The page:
Channelpedia

PubMed 15271672


Referenced in Channelpedia wiki pages of: none

Automatically associated channels: Kir2.1 , Slo1



Title: Transgenic upregulation of IK1 in the mouse heart leads to multiple abnormalities of cardiac excitability.

Authors: Jingdong Li, Meredith McLerie, Anatoli N Lopatin

Journal, date & volume: Am. J. Physiol. Heart Circ. Physiol., 2004 Dec , 287, H2790-802

PubMed link: http://www.ncbi.nlm.nih.gov/pubmed/15271672


Abstract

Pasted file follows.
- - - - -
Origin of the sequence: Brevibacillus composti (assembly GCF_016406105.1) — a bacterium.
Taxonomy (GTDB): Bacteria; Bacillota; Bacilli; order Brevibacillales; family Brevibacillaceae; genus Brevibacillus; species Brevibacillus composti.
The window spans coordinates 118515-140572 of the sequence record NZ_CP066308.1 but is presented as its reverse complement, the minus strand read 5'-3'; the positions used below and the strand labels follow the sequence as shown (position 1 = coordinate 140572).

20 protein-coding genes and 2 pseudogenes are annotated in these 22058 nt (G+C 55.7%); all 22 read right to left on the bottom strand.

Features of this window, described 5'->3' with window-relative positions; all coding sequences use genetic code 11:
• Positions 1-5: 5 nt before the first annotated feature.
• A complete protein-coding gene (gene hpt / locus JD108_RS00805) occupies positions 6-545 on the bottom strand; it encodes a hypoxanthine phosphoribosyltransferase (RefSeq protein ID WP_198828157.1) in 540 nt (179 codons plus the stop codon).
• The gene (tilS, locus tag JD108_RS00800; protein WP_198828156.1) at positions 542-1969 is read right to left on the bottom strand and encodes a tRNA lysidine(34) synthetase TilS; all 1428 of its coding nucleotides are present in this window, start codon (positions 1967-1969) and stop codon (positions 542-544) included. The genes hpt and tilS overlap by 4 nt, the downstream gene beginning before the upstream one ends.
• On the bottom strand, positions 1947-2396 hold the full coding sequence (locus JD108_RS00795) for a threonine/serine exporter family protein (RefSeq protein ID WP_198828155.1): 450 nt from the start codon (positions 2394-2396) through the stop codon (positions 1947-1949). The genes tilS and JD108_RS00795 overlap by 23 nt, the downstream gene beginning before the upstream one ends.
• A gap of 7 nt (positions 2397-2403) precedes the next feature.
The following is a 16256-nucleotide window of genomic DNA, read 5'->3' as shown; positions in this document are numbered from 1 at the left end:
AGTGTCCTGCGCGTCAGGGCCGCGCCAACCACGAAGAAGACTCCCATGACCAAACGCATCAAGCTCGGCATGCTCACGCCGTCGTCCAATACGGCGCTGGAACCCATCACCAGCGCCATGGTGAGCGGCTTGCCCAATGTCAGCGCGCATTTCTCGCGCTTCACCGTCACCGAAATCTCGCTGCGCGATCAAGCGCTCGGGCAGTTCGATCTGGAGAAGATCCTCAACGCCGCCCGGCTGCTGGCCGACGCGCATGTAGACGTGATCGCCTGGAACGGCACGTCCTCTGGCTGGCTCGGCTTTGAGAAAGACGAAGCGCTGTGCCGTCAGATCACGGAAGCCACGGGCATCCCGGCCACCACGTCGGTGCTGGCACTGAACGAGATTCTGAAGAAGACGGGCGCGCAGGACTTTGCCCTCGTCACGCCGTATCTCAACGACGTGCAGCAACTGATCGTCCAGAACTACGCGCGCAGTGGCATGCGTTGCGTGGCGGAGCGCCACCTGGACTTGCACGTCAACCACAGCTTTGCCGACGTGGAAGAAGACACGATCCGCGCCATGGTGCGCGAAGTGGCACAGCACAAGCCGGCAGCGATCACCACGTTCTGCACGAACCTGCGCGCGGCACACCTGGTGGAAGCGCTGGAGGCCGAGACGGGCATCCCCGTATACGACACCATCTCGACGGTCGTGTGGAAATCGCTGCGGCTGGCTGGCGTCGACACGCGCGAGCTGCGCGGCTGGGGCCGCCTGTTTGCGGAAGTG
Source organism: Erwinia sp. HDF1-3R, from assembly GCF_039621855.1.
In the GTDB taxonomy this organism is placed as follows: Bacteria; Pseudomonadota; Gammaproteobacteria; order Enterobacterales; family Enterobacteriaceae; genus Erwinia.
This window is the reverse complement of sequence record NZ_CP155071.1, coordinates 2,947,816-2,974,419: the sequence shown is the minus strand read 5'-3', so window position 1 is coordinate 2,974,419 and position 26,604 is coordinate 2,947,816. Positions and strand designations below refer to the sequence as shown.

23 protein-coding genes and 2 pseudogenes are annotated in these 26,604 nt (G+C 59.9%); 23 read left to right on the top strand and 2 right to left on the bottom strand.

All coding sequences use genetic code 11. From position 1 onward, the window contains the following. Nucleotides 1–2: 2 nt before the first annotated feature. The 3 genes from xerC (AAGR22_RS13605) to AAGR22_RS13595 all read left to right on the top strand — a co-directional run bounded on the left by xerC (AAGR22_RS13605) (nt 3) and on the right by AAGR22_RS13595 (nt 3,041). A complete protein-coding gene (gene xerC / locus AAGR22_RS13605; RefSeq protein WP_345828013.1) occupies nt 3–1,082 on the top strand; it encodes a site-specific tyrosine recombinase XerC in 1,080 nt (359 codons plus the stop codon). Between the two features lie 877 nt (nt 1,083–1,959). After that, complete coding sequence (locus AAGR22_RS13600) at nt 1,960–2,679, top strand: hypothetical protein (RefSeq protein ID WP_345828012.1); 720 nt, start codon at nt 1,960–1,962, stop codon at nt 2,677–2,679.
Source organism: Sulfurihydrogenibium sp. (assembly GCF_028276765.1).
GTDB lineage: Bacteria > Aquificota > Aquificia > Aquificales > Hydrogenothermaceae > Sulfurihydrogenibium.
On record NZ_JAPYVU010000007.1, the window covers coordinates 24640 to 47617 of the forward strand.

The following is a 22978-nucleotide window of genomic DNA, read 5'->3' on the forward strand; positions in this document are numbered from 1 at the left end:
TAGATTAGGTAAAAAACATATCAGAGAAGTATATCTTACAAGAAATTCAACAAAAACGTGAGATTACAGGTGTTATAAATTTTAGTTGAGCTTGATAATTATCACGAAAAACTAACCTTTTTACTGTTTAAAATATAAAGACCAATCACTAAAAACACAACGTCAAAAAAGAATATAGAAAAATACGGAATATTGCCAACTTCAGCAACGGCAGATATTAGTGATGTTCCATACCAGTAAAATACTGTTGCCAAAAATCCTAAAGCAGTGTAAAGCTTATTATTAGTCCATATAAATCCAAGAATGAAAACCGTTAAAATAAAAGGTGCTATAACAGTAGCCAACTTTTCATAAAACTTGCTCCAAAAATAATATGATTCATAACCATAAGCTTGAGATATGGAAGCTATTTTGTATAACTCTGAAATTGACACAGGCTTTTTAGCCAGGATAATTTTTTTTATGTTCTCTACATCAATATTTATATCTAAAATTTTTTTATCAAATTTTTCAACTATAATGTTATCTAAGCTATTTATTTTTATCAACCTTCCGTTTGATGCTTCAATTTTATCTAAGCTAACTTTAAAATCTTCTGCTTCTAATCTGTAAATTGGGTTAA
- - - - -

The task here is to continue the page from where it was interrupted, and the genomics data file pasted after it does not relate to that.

To assess the functional significance of upregulation of the cardiac current (IK1), we have produced and characterized the first transgenic (TG) mouse model of IK1 upregulation. To increase IK1 density, a pore-forming subunit of the Kir2.1 (green fluorescent protein-tagged) channel was expressed in the heart under control of the alpha-myosin heavy chain promoter. Two lines of TG animals were established with a high level of TG expression in all major parts of the heart: line 1 mice were characterized by 14% heart hypertrophy and a normal life span; line 2 mice displayed an increased mortality rate, and in mice < or =1 mo old, heart weight-to-body weight ratio was increased by >100%. In adult ventricular myocytes expressing the Kir2.1-GFP subunit, IK1 conductance at the reversal potential was increased approximately 9- and approximately 10-fold in lines 1 and 2, respectively. Expression of the Kir2.1 transgene in line 2 ventricular myocytes was heterogeneous when assayed by single-cell analysis of GFP fluorescence. Surface ECG recordings in line 2 mice revealed numerous abnormalities of excitability, including slowed heart rate, premature ventricular contractions, atrioventricular block, and atrial fibrillation. Line 1 mice displayed a less severe phenotype. In both TG lines, action potential duration at 90% repolarization and monophasic action potential at 75-90% repolarization were significantly reduced, leading to neuronlike action potentials, and the slow phase of the T wave was abolished, leading to a short Q-T interval. This study provides a new TG model of IK1 upregulation, confirms the significant role of IK1 in cardiac excitability, and is consistent with adverse effects of IK1 upregulation on cardiac electrical activity.